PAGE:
Fish is oily.
But in a good way.
You may have heard about these controversial ‘Omega-3‘ fatty acids?
What’s all the hype about?
Well they can probably contribute to:
- improved cardiovascular function
- enhanced nervous system function and brain development
- improved immune health
- improved blood lipid profile
- improved memory and concentration
They also show co-relational data to decreased levels of cancer, cardiovascular disease, depression, and potential for stroke.
The benefits of fish oil may include improved cardiac function and reduced internal inflammation though too.
This meta-analysis of 7 controlled, randomized trial studies, showed improvement in cardiac function with fish oil supplementation.
What’s in This Stuff?
Fish Oil is rich in two specific groups of Omega-3 fatty acids — of three that we presently know about, the funny thing about nutritional science is that we’re always discovering new compounds and molecules that make up components of our food, it’s estimated that we know only a small fraction of the compounds that are in our food, and that there may be thousand of compounds we are yet unaware of .
They are known as docosahexaenoic acid (DHA) and eicosapentaenoic acid (EPA).
DHA and EPA, along with alpha-linolenic acid (ALA), which is found in things like flax, chia, and walnuts, all fall under the subheading of omega-3 fatty acids.
[note]Update September 2012 – Relevent Fact Left out of Original Article: Although those three fatty acids are commonly accepted as the three MAIN forms of essential Omega-3 fatty acids for human consumption, there are in fact, at least 11 different Omega-3 fatty acids.
There is increasing evidence to suggest that Docosapentaenoic Acid (DPA) is a missing ‘fourth’ Omega-3 from my list, and that arctic fish, may offer health benefits as well.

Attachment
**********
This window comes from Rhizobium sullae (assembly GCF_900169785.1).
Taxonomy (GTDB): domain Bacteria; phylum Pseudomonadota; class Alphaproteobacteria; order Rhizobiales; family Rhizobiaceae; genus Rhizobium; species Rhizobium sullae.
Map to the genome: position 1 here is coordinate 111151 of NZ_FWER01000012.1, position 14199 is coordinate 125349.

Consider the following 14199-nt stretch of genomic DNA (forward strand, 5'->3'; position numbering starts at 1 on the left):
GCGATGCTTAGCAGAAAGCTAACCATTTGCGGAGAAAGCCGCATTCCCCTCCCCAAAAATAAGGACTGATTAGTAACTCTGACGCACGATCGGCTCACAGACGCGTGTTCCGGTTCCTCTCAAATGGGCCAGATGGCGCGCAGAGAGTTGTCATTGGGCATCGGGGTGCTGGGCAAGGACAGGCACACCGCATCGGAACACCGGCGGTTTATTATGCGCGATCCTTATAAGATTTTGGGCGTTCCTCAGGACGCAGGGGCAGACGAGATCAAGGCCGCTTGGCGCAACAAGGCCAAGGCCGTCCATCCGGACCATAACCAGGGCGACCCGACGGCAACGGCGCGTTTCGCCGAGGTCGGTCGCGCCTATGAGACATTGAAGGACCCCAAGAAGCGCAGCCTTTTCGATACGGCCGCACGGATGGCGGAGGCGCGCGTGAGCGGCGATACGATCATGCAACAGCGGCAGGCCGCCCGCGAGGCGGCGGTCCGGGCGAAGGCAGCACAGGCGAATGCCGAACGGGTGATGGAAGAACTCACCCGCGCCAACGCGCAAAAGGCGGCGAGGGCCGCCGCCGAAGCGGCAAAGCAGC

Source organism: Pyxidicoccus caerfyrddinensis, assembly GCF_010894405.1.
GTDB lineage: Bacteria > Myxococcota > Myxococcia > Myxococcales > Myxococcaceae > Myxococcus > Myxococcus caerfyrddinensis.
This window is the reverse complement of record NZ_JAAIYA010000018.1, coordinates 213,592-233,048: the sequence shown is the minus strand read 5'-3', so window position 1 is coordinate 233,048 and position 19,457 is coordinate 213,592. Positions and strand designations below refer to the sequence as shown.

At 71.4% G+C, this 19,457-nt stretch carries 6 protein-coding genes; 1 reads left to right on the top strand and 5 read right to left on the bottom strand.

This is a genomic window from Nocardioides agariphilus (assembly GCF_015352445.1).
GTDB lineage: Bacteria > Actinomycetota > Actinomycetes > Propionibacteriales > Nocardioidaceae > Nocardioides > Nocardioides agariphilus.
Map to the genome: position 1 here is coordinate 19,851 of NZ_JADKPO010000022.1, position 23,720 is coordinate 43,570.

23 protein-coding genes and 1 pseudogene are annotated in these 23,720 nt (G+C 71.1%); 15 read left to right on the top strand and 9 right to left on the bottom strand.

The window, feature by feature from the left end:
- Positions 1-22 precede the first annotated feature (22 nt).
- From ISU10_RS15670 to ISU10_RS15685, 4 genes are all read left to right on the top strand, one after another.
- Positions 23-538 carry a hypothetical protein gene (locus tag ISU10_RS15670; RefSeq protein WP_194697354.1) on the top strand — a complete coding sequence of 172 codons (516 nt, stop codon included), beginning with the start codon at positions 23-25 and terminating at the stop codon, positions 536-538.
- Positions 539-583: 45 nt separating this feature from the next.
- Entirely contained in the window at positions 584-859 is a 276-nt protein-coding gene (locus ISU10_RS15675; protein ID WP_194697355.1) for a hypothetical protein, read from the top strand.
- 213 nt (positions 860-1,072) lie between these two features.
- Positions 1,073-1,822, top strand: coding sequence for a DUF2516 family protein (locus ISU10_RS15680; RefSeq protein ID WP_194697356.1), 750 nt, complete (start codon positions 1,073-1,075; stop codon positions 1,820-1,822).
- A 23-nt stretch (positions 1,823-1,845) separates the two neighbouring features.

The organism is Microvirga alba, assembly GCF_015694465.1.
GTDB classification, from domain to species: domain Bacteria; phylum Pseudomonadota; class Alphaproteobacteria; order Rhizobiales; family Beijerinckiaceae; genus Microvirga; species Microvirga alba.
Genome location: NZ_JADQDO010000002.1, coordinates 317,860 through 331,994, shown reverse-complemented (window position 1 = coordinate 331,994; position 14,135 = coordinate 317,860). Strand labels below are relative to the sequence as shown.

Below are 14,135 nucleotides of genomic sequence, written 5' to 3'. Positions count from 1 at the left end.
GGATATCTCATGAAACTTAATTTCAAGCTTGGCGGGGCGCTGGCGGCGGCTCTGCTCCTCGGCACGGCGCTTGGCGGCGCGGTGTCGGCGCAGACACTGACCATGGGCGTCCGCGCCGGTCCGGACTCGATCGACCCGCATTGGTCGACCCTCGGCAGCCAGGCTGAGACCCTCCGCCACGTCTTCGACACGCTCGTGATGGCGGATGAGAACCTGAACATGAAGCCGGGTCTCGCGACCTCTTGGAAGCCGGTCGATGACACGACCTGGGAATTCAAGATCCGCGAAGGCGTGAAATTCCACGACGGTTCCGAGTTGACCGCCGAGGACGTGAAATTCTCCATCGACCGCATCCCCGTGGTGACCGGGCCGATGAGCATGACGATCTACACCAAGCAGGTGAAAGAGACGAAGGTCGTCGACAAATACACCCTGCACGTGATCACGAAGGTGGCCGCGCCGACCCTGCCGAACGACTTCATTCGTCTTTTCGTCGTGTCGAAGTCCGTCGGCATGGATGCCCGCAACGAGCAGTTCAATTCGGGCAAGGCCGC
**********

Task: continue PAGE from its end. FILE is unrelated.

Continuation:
Further evidence to suggest that what we currently know about nutrition is ever-evolving, and we tend to think we know about nutrition than we actually do. [/note]
ALA is however typically observed as significantly less potent and therefore less usable by humans because it must be converted to DHA/EPA by the human body.
Fish probably get most of their EPA and DHA from algae, which is the base of the food chain for fish and so algae, spirulina, kelp, nori, etc… may also be good things for you to be eating.
Aside from all the potential health upside from above, the reason supplements with Omega-3’s has become a highly recommended supplementation strategy is because they have been disappearing from our food chain and the oils found in wild fish are perhaps the most pure source that is bioavailable for human absorption.
Mostly because wild fish themselves are relatively the same as they were a hundred years ago, only our fishing methods have changed.
As we feed animals — particularly ruminants (cows, deer, bison, etc…) who are herbivore’s and need to eat, then convert grass into muscle mass — a diet increasingly higher in corn and other grains, we’ve effectively tainted the food chain, at least the North American one.
The saturated fat ‘evil-craze,‘ had a little to do with this too, as we shifted a lot of our fat consumption off grass-fed butter in favour of peanut or canola oil instead, we’ve only increased our consumption of Omega-6 fatty acids (another poly-unsaturated fat) when in reality, the problems with any one fat, might be over-consumption out of balance.
There are at least ten Omega-6 fatty acids, but not all are considered ‘essential.’